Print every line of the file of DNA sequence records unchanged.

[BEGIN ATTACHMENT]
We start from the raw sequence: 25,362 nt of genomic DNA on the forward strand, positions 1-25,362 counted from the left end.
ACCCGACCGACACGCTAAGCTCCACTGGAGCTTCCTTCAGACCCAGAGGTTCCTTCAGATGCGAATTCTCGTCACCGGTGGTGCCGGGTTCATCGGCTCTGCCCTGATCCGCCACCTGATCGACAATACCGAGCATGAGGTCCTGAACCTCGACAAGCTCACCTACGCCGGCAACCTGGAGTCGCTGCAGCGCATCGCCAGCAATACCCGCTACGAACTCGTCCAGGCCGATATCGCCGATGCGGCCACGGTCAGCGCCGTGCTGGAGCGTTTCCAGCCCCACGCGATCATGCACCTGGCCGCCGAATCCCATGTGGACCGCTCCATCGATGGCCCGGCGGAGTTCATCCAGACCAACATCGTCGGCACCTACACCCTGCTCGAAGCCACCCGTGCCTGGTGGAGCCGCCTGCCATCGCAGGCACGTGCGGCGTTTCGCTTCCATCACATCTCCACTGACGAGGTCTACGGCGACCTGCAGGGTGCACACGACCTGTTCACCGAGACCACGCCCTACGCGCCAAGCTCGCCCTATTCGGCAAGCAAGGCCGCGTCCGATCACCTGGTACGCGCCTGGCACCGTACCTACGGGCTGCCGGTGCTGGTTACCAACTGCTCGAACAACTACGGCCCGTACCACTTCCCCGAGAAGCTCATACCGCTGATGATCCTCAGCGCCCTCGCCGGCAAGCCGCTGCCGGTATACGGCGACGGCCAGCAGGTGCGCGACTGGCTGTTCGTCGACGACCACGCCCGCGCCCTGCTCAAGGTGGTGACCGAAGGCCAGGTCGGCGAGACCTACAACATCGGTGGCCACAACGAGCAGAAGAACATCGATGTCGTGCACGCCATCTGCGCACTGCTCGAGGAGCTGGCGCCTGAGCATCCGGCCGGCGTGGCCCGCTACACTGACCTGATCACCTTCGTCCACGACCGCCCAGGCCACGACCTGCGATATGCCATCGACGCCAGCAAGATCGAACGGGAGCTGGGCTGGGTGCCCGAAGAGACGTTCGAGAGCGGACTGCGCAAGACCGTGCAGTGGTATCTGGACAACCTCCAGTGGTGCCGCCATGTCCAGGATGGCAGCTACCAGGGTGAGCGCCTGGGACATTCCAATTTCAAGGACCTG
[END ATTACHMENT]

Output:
We start from the raw sequence: 25,362 nt of genomic DNA on the forward strand, positions 1-25,362 counted from the left end.
ACCCGACCGACACGCTAAGCTCCACTGGAGCTTCCTTCAGACCCAGAGGTTCCTTCAGATGCGAATTCTCGTCACCGGTGGTGCCGGGTTCATCGGCTCTGCCCTGATCCGCCACCTGATCGACAATACCGAGCATGAGGTCCTGAACCTCGACAAGCTCACCTACGCCGGCAACCTGGAGTCGCTGCAGCGCATCGCCAGCAATACCCGCTACGAACTCGTCCAGGCCGATATCGCCGATGCGGCCACGGTCAGCGCCGTGCTGGAGCGTTTCCAGCCCCACGCGATCATGCACCTGGCCGCCGAATCCCATGTGGACCGCTCCATCGATGGCCCGGCGGAGTTCATCCAGACCAACATCGTCGGCACCTACACCCTGCTCGAAGCCACCCGTGCCTGGTGGAGCCGCCTGCCATCGCAGGCACGTGCGGCGTTTCGCTTCCATCACATCTCCACTGACGAGGTCTACGGCGACCTGCAGGGTGCACACGACCTGTTCACCGAGACCACGCCCTACGCGCCAAGCTCGCCCTATTCGGCAAGCAAGGCCGCGTCCGATCACCTGGTACGCGCCTGGCACCGTACCTACGGGCTGCCGGTGCTGGTTACCAACTGCTCGAACAACTACGGCCCGTACCACTTCCCCGAGAAGCTCATACCGCTGATGATCCTCAGCGCCCTCGCCGGCAAGCCGCTGCCGGTATACGGCGACGGCCAGCAGGTGCGCGACTGGCTGTTCGTCGACGACCACGCCCGCGCCCTGCTCAAGGTGGTGACCGAAGGCCAGGTCGGCGAGACCTACAACATCGGTGGCCACAACGAGCAGAAGAACATCGATGTCGTGCACGCCATCTGCGCACTGCTCGAGGAGCTGGCGCCTGAGCATCCGGCCGGCGTGGCCCGCTACACTGACCTGATCACCTTCGTCCACGACCGCCCAGGCCACGACCTGCGATATGCCATCGACGCCAGCAAGATCGAACGGGAGCTGGGCTGGGTGCCCGAAGAGACGTTCGAGAGCGGACTGCGCAAGACCGTGCAGTGGTATCTGGACAACCTCCAGTGGTGCCGCCATGTCCAGGATGGCAGCTACCAGGGTGAGCGCCTGGGACATTCCAATTTCAAGGACCTG